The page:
The Jerusalem Biblical Zoo is celebrating a new simcha.
Eli, a South African giraffe, was born to mother Linda and father Rio last month, after Linda’s 15-month pregnancy. The baby giraffe is the ninth of its species in the zoo’s African yard – also home to zebras, ostriches, ibexes, and a rhinoceros.
Zookeepers reported the calf stood up quickly after its birth (most giraffes can walk an hour after they are born) and will be fed with its mother’s milk for one year.
“In her first days, the cub stayed with her mother in the giraffe house,” the zoo spokesperson says. “She has since joined the other members of the group in the courtyard.”
Eli, who came into the world at a height of 1.80 meters and weighing 60 kilos, can count on a growth spurt. She will likely be around 3.65 m. tall by the end of her first year. Her father, comparatively, stands close to 5.5 m. tall.
In the yard, Eli has a still demeanor. She stays close to her mother at times, but not if Linda strays too far. While the rest of the giraffes roam the yard, Eli stays in the same spot, observing.
But this hasn’t made her any less popular with zoogoers. Even on a slow Monday afternoon, with protest-related traffic making it almost impossible to get to the zoo, Eli has quite a few visitors.
“There she is, how little!” a visitor marvels in Hebrew to her young child.
Rushdi Alian, one of Eli’s keepers, says she is adapting well to her surroundings.
“Eli is breastfeeding and developing very well,” Alian enthuses. “Her happy mother takes good care of her, and she has been out in the yard with the others and fits in nicely.”
The zoo and the Bible
First established by Israeli entomologist Prof. Aharon Shulov in 1940 at his home on Rav Kook St., and relocated in 1941 to Shmuel HaNavi St., the Biblical Zoo was moved to an area of land on Har Hatzofim (Mount Scopus) in 1947. The Biblical Zoo’s original purpose was to create a space where the people of Israel could meet animals from the Torah up close. Currently also known as the Tisch Family Zoological Gardens, the zoo has expanded over time and now has animals of all backgrounds, but there remains an emphasis on biblical animals.
Giraffes are not explicitly mentioned by name in the Torah, yet some commentators suggest they are meant to be one of the kosher animals listed in the Book of Deuteronomy. In chapter 14 of Devarim, Moses speaks on behalf of God when he proclaims “You shall not eat anything abominable,” before listing 10 animals that are permissible to eat, starting with the ox, sheep, and goat. Rounding out the list are the English translations of Hebrew animal names listed as “the deer, the gazelle, the roebuck, the wild goat, the ibex, the antelope, the mountain sheep.” But as prominent 11th-century commentator Ibn Ezra notes, only the Hebrew biblical names for deer, ayal, and gazelle, tzvi, are certain. For the other five, he says: “We need tradition” to determine the meaning.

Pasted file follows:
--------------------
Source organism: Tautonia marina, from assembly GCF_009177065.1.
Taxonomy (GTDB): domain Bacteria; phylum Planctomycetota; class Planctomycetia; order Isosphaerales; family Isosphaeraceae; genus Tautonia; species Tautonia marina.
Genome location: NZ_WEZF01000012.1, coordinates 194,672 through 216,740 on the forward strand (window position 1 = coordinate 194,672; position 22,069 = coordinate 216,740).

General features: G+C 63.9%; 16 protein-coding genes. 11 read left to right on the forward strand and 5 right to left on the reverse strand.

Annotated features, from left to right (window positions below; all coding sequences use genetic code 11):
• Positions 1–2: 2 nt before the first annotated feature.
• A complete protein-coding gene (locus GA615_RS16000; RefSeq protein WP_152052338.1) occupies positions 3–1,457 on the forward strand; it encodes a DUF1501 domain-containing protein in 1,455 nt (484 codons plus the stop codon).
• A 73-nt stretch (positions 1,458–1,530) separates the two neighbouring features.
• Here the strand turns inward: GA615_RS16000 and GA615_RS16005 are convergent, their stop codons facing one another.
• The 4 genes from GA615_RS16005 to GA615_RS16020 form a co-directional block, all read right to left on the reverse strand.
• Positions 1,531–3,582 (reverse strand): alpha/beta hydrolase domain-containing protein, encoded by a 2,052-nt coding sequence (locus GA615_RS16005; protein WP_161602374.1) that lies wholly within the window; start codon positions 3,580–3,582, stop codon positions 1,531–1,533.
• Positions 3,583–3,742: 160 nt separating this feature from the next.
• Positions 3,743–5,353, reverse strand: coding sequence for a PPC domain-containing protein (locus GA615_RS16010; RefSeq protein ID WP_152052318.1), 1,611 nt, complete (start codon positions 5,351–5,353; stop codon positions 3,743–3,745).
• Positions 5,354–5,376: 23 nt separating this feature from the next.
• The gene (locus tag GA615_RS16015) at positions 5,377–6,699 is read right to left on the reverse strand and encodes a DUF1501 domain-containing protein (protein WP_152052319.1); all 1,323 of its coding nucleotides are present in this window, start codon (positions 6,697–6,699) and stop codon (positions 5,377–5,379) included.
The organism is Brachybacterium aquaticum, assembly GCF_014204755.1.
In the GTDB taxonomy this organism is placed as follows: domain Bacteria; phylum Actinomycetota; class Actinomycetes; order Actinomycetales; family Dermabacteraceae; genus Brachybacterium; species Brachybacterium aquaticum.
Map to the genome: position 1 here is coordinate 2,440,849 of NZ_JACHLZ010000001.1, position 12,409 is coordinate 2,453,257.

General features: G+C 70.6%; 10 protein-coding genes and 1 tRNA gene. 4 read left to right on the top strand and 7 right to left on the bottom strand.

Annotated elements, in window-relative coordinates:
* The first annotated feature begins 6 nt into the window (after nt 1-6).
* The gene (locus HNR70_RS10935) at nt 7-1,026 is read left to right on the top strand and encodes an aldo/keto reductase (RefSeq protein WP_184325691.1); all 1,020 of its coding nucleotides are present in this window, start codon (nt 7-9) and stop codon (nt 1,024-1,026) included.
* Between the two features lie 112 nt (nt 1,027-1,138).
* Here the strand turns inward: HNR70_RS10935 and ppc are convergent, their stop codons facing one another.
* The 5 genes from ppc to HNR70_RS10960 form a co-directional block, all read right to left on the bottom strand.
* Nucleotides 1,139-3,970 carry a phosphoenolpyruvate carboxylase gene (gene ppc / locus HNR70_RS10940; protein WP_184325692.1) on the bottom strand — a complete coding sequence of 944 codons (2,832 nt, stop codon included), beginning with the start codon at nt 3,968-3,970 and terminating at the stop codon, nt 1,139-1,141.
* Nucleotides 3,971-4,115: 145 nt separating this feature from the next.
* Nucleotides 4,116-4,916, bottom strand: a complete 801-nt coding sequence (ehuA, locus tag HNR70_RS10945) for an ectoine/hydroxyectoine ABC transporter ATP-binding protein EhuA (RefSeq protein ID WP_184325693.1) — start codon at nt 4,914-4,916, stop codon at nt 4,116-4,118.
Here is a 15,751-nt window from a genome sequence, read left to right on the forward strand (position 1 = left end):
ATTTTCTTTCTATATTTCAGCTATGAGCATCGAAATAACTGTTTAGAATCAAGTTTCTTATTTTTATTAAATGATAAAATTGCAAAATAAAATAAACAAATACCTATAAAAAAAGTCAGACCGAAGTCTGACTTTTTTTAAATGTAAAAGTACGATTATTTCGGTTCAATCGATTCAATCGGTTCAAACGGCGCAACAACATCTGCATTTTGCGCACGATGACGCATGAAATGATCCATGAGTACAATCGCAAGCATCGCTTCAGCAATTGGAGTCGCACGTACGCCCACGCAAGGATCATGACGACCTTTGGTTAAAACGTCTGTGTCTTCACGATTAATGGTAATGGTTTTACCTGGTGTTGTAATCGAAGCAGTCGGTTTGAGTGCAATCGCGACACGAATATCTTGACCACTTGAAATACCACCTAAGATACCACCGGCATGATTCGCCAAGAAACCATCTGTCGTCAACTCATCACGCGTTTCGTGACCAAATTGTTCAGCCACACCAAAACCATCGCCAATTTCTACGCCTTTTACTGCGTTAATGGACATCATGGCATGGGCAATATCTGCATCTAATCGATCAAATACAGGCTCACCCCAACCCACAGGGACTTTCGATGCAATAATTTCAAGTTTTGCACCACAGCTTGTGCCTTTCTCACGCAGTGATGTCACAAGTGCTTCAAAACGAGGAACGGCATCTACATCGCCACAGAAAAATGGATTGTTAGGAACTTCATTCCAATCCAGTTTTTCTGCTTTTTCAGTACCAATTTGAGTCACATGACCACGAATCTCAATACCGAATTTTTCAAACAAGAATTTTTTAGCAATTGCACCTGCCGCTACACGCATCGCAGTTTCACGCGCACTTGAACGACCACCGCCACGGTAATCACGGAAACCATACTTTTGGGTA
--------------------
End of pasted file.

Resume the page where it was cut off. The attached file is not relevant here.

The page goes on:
Zemer, the last of the 10 animals mentioned, is translated as “mountain sheep,” but to refer to this translation as disputed would be an understatement.
Many rabbinical commentators, including Rav Saadia Gaon, Radak, and Rabbeinu Yonah, identify “giraffe” as the legitimate translation of the word “zemer.” This is because the Septuagint, the first Greek translation of the Torah from its original Hebrew, renders zemer as camelopardalis, the ancient Greek name for giraffe. The ancients viewed the giraffe as a cross between camelus (“camel”) and pardalis (“leopard”) due to its long, camel-like neck and brown, leopard-like spots.
As evidenced by this translation, Eli and all other giraffes that have come before her are biblical animals. This, according to the aforementioned scholars, would also suffice as evidence for the giraffe as a kosher animal. However, giraffes are already acknowledged as a kosher species due to their meeting both requirements listed in the Torah for kashrut: chewing their cud and having split hooves.
A common misconception, though, is that giraffes are not slaughtered because it is not known where on the neck to perform the shechita (ritual slaughter). In truth, they have not made it to your mangal (BBQ) because they are expensive, and they belong to a dwindling population of animals.
Eli is a rare breed, “belonging to a South African subspecies that is in danger due to biome destruction,” says the zoo spokesperson. “The wildlife reserves in Southern Africa are getting smaller and smaller due to human poaching,” she laments.
AS THE day winds down, only a handful of families remain at the zoo. Some are waiting for the ideal time to head home. Near the African yard, two children laugh and point at Eli. Their parents, a few steps back, bear grim expressions on their faces. The reasonableness bill has passed, the first of many proposed judicial reform measures. Also, they aren’t sure how they’ll get home from the zoo. Protests are blocking the roads.
As the country’s political tension increases, it’s impossible to know when the demonstrations will end. For those who do manage to overcome the traffic, Eli’s calm, still demeanor is an escape from the disorder and uncertainty of regular life – her unbothered, innocent presence a symbol of tranquility. ❖